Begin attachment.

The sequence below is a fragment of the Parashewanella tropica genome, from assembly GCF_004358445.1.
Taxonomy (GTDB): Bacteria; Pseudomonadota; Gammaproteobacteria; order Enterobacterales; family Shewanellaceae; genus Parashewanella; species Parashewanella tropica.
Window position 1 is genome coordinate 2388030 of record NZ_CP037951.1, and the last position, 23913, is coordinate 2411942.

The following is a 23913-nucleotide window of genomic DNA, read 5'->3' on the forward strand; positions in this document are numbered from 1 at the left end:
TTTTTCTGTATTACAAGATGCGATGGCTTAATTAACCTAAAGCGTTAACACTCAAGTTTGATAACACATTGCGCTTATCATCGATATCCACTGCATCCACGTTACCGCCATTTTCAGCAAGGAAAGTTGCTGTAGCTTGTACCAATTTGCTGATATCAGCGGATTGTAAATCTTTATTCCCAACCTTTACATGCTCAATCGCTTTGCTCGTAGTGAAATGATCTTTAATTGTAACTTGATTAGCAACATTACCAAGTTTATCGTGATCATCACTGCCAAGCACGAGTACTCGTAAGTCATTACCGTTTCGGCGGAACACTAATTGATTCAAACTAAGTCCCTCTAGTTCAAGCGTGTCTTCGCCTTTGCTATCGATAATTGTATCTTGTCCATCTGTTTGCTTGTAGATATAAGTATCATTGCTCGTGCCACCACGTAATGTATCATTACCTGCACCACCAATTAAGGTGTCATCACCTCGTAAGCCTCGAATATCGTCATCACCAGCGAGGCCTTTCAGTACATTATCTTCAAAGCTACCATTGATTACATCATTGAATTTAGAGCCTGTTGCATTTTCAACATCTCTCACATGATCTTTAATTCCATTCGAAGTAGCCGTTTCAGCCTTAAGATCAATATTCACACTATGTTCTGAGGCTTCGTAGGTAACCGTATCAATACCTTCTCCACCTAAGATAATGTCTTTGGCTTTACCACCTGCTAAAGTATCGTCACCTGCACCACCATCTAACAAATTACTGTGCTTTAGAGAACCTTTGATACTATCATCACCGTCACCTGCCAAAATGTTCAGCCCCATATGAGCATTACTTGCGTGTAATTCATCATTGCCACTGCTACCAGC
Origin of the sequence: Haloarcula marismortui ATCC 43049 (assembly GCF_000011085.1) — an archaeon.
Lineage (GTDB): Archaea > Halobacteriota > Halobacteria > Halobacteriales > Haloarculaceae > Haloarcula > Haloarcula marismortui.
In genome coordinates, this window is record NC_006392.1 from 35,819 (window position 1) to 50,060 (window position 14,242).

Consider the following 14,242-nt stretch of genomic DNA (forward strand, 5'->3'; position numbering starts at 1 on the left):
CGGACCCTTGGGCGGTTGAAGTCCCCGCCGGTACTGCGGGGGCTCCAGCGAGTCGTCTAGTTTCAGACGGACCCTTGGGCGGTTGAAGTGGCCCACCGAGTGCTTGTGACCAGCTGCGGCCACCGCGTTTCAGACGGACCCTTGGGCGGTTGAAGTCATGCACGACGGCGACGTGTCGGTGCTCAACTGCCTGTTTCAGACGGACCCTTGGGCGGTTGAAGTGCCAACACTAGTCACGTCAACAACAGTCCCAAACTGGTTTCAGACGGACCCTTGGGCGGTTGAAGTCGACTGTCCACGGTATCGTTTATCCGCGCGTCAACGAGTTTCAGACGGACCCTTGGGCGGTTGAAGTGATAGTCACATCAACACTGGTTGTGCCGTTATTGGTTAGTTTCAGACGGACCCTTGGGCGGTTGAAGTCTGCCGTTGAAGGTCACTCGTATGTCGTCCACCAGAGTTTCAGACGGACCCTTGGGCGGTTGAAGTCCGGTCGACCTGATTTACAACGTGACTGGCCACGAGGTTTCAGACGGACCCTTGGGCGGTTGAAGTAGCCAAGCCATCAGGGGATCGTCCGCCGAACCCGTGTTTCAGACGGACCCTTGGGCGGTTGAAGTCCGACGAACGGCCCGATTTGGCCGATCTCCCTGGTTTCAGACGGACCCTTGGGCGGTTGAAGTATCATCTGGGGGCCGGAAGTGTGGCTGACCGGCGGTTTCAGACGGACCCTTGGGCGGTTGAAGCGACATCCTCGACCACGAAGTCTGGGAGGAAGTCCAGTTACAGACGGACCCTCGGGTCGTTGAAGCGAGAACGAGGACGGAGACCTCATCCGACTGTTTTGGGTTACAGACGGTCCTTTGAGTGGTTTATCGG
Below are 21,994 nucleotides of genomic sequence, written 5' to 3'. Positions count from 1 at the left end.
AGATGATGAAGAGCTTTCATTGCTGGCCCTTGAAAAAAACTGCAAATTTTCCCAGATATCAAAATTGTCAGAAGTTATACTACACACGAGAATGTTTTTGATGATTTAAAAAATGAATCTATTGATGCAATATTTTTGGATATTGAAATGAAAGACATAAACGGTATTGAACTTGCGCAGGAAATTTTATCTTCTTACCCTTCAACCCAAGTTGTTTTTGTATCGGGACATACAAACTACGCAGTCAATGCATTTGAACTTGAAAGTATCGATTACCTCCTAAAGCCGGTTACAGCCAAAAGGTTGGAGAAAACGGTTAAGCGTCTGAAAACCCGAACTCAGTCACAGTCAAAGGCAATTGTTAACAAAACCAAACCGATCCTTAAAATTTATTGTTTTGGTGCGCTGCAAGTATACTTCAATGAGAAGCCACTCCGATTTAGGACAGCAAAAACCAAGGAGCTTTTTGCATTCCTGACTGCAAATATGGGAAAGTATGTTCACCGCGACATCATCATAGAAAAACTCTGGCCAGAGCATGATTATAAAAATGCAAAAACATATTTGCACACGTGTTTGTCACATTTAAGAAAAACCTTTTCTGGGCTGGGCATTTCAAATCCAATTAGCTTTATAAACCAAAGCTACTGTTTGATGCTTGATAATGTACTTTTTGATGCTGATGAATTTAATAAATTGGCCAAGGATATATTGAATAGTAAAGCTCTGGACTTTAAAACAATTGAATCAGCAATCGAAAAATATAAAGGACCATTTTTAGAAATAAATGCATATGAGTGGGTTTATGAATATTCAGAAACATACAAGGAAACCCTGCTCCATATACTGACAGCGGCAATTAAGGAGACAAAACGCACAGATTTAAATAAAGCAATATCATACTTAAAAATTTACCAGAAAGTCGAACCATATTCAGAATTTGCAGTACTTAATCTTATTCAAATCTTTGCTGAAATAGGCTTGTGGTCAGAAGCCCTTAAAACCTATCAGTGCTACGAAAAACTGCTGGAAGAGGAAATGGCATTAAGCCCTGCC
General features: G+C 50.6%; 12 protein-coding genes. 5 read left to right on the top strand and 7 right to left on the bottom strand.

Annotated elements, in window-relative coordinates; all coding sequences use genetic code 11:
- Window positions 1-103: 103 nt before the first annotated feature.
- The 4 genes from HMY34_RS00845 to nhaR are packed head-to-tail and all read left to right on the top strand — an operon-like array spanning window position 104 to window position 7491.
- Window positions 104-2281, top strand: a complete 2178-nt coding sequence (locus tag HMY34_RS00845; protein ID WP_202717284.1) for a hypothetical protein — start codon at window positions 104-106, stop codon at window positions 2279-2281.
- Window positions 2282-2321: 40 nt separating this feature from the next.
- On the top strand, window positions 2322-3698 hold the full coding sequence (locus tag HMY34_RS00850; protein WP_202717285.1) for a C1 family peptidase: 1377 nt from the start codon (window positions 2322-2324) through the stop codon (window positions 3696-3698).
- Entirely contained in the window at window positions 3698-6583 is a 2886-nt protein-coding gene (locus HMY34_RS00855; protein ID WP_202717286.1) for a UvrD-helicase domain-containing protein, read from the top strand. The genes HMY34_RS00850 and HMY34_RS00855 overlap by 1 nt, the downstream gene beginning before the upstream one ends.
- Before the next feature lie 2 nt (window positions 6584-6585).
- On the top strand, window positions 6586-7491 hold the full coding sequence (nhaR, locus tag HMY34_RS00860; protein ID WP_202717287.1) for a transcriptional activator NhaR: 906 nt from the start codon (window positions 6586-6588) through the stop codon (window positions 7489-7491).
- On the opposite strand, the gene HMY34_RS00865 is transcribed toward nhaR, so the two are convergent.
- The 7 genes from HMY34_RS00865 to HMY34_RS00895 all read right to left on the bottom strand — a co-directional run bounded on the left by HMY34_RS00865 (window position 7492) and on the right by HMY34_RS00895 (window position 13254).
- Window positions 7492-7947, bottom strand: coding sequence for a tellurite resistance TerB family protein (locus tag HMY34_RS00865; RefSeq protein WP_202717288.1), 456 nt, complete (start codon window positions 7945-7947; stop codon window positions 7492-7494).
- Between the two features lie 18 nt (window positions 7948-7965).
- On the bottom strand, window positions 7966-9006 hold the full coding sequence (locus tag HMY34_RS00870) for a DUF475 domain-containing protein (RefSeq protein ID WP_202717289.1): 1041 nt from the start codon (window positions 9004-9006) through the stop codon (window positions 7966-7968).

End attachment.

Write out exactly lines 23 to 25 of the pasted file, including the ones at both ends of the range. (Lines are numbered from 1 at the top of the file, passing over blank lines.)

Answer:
- On the opposite strand, the gene HMY34_RS00865 is transcribed toward nhaR, so the two are convergent.
- The 7 genes from HMY34_RS00865 to HMY34_RS00895 all read right to left on the bottom strand — a co-directional run bounded on the left by HMY34_RS00865 (window position 7492) and on the right by HMY34_RS00895 (window position 13254).
- Window positions 7492-7947, bottom strand: coding sequence for a tellurite resistance TerB family protein (locus tag HMY34_RS00865; RefSeq protein WP_202717288.1), 456 nt, complete (start codon window positions 7945-7947; stop codon window positions 7492-7494).